Why does professional photography cost so much? This is the biggest question that potential clients always pose. In the current age, anyone can call themselves a professional photographer, go down to their local box store and buy a Digital Single Lens Reflex (DSLR) camera. Take some pictures at a friend’s wedding over the shoulder of the paid professional and throw them up as a portfolio. Some of these people offer to shoot weddings for free or exceptionally low prices. There is no way around it in Photography, quality results come at a price.


You can’t expect stellar results with sub par gear. The lens that comes with the camera from the box stores has plastic elements in it and sells for $50. All of my gear is professional level gear. Another thing you want to consider in choosing your photographer is backup gear. I have backups for all of my gear, as well as the camera body itself. I will always have at least two professional grade camera bodies with me at all events. Failures DO happen, they’ve happened to me before.

Time Investment

This is the biggest area that most people don’t understand. When I spend 8-10 hours shooting your event, I then have 20-30 hours at home of culling over the images, making any required corrections, cropping, and finally posting them for your proofing and ultimately your ordering. I will openly admit that I am not a huge fan of photoshopping images into a surreal effect. If there is a need to photoshop out a wrinkle, deodorant mark or something along those lines, I’m all for that.


The lab that I use for prints uses professional grade papers, professional inks that aren’t going to fade in a couple years, and printers with color corrected print profiles. The inks by a professional studio have a shelf life of 200 years in a closed book, and 100 years when exposed to light! Frankly I want YOU to be happy with the images I took, and my future business relies on your happiness and the wow factor associated with the images you’ve purchased. I will gladly bring sample images to our meeting from the corner drug store, my photo printer, and photos produced from my fulfillment lab so that you can see the difference for yourself!

One other area that I greatly disagree with most other photographers is what prints are made available to you. Many photographers will put a numerical limit on the number of pictures you get. I will openly admit that I typically overshoot a wedding and have TONS of pictures. I have had numerous friends and heard of others where grandparents/great grandparents passed away and the wedding pictures were the last memories they had of their loved one.

Real Company

I am a real company, I have a tax payer number and am registered with the Pennsylvania Department of Revenue. For that reason, I do have to collect PA sales tax on my services offered. However the site I use for print fulfillment is not located in Pennsylvania, so they do not charge sales tax unless the ship to address is in California. This also gives you the assurance that I am not going to take your money and run.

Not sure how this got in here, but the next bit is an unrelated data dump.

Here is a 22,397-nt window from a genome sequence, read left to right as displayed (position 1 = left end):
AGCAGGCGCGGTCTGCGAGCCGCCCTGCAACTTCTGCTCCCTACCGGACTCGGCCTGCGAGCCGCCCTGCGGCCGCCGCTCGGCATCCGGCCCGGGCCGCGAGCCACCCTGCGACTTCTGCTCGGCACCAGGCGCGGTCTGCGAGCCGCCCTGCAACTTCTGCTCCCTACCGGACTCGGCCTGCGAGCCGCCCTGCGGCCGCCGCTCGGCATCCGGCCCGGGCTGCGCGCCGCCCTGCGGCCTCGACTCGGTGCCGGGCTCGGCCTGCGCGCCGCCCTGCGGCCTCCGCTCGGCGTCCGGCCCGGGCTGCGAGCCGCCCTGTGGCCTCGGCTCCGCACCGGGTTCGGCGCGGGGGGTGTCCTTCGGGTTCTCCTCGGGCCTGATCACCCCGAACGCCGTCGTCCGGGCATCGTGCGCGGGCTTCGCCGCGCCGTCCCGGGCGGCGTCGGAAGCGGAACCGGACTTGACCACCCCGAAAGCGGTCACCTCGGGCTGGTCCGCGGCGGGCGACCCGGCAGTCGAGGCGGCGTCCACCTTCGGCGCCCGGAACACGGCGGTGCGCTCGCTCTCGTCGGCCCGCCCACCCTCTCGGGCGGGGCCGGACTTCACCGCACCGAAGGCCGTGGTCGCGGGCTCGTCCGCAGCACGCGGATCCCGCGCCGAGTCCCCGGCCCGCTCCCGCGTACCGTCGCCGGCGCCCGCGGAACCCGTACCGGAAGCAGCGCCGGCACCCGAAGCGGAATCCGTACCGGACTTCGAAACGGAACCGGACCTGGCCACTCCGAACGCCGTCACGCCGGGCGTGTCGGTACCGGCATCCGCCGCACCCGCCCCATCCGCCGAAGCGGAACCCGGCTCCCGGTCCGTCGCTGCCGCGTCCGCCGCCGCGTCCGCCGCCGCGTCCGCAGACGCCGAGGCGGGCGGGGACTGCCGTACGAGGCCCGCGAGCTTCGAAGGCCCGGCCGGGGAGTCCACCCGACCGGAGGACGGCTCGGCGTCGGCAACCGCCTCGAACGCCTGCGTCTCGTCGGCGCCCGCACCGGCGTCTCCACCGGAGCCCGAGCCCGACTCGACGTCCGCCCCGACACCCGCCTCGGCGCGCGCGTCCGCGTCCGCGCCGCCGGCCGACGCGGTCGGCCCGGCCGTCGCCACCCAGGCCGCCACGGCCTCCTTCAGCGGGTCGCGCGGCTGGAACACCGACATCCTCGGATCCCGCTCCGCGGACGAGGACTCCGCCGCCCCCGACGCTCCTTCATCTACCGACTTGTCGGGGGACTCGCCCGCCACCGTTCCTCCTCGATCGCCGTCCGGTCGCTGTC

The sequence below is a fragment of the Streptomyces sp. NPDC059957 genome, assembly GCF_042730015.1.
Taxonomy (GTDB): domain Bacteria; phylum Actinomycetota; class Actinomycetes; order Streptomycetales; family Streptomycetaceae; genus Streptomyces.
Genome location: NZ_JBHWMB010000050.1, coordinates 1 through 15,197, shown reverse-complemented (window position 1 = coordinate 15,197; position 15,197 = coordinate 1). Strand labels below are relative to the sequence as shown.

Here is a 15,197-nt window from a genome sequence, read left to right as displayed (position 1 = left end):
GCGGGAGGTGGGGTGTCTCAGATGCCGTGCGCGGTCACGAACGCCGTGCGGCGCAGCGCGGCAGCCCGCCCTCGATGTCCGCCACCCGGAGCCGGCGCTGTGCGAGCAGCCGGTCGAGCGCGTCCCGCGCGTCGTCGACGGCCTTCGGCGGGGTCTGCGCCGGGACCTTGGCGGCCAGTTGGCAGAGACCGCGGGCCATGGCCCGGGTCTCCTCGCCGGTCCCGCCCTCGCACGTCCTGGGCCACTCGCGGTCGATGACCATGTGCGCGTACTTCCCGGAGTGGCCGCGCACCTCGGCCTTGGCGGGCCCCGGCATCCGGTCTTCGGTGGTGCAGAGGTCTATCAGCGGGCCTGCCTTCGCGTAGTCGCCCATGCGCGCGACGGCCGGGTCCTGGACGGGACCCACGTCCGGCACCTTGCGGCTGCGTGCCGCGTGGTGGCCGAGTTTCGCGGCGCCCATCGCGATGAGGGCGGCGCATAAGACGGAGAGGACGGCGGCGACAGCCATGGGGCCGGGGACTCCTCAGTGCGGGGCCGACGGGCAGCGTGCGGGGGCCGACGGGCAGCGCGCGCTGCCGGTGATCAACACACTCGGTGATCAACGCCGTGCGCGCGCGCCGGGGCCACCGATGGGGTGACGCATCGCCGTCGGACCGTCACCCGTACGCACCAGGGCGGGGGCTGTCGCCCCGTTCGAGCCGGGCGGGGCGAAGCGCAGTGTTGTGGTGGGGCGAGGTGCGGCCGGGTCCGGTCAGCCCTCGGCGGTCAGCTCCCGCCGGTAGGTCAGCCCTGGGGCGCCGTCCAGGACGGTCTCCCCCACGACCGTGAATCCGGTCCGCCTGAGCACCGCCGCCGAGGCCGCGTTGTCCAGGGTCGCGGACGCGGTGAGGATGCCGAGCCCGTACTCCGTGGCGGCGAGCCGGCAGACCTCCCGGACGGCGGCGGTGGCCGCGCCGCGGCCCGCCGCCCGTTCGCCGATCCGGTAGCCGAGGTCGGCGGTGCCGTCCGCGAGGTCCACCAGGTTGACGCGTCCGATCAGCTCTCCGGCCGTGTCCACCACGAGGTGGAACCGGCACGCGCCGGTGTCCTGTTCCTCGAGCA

Following the business model, I do carry full insurance. Insurance is outrageously expensive for photographers. My insurance policy exceeds the cost of my homeowner’s policy! What happens if your free photographer knocks over a candle and causes a fire? Who is the church going to go after when he can’t pay for his damages? In all honesty, more and more venues require proof of insurance when you walk through the door. Do you really want to find out on your wedding day that your photographer isn’t fully insured?


Most importantly, experience. I have been enjoying photography since the early 1990’s. I have photographed numerous events in that time. From bright sunny days to candlelight ceremonies, I’ve seen it all.

Your wedding photographer will largely run your wedding day. Choosing someone that has photographer numerous weddings ensures that your day will run smoothly. An inexperienced photographer has the potential to drag out those critical moments following your service, before heading off to the reception.

Weddings are very stressful and fast paced. The photographer doesn’t get a second chance for the key pictures. Having experienced a number of weddings, you begin to anticipate what will come next and what to look for in that special shot. Weddings are a ritualistic experience. The same base events happen in all weddings. The bride getting dressed, the emotions between mother and daughter, the first look the groom gets of his beautiful wife, and the precious first alone moments as a wedded couple. Positioning yourself to capture these moments is key to catching them in a truly heart felt moment. Recreating the shots doesn’t hold the same meaning as that first look, or the tears shed. An inexperienced photographer will “Spray and Pray” that they got a good shot.

Striving for Excellence

There is no licensing to call yourself a professional photographer. My portfolio images are all from weddings that I was contracted to photograph. Anyone can go shoot over someone’s shoulder, and put up pictures, and call themselves a photographer. What separates me from the rest, is that I am constantly pushing myself. Attending trade shows and classes to enhance my skills and stay abreast of the current trends.

If you think hiring a professional is expensive, wait until you hire an amateur!

Matt Potvin